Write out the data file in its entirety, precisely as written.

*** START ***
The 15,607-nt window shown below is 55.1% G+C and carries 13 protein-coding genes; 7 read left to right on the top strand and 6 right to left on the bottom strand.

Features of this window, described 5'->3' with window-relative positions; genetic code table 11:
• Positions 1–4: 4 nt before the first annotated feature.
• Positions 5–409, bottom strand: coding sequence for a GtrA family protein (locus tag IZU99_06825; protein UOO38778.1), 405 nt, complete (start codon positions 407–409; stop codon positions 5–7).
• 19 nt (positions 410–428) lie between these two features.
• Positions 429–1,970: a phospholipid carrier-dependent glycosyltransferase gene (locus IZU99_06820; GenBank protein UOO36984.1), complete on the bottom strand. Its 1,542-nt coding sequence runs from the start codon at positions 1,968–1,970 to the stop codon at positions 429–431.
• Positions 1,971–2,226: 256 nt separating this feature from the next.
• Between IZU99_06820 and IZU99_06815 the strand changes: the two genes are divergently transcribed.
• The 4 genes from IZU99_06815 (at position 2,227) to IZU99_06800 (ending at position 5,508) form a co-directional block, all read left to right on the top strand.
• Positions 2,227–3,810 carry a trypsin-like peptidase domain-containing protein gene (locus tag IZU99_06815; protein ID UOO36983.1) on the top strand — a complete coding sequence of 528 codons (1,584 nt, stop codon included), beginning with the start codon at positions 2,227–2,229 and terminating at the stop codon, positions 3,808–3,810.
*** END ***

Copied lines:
The 15,607-nt window shown below is 55.1% G+C and carries 13 protein-coding genes; 7 read left to right on the top strand and 6 right to left on the bottom strand.

Features of this window, described 5'->3' with window-relative positions; genetic code table 11:
• Positions 1–4: 4 nt before the first annotated feature.
• Positions 5–409, bottom strand: coding sequence for a GtrA family protein (locus tag IZU99_06825; protein UOO38778.1), 405 nt, complete (start codon positions 407–409; stop codon positions 5–7).
• 19 nt (positions 410–428) lie between these two features.
• Positions 429–1,970: a phospholipid carrier-dependent glycosyltransferase gene (locus IZU99_06820; GenBank protein UOO36984.1), complete on the bottom strand. Its 1,542-nt coding sequence runs from the start codon at positions 1,968–1,970 to the stop codon at positions 429–431.
• Positions 1,971–2,226: 256 nt separating this feature from the next.
• Between IZU99_06820 and IZU99_06815 the strand changes: the two genes are divergently transcribed.
• The 4 genes from IZU99_06815 (at position 2,227) to IZU99_06800 (ending at position 5,508) form a co-directional block, all read left to right on the top strand.
• Positions 2,227–3,810 carry a trypsin-like peptidase domain-containing protein gene (locus tag IZU99_06815; protein ID UOO36983.1) on the top strand — a complete coding sequence of 528 codons (1,584 nt, stop codon included), beginning with the start codon at positions 2,227–2,229 and terminating at the stop codon, positions 3,808–3,810.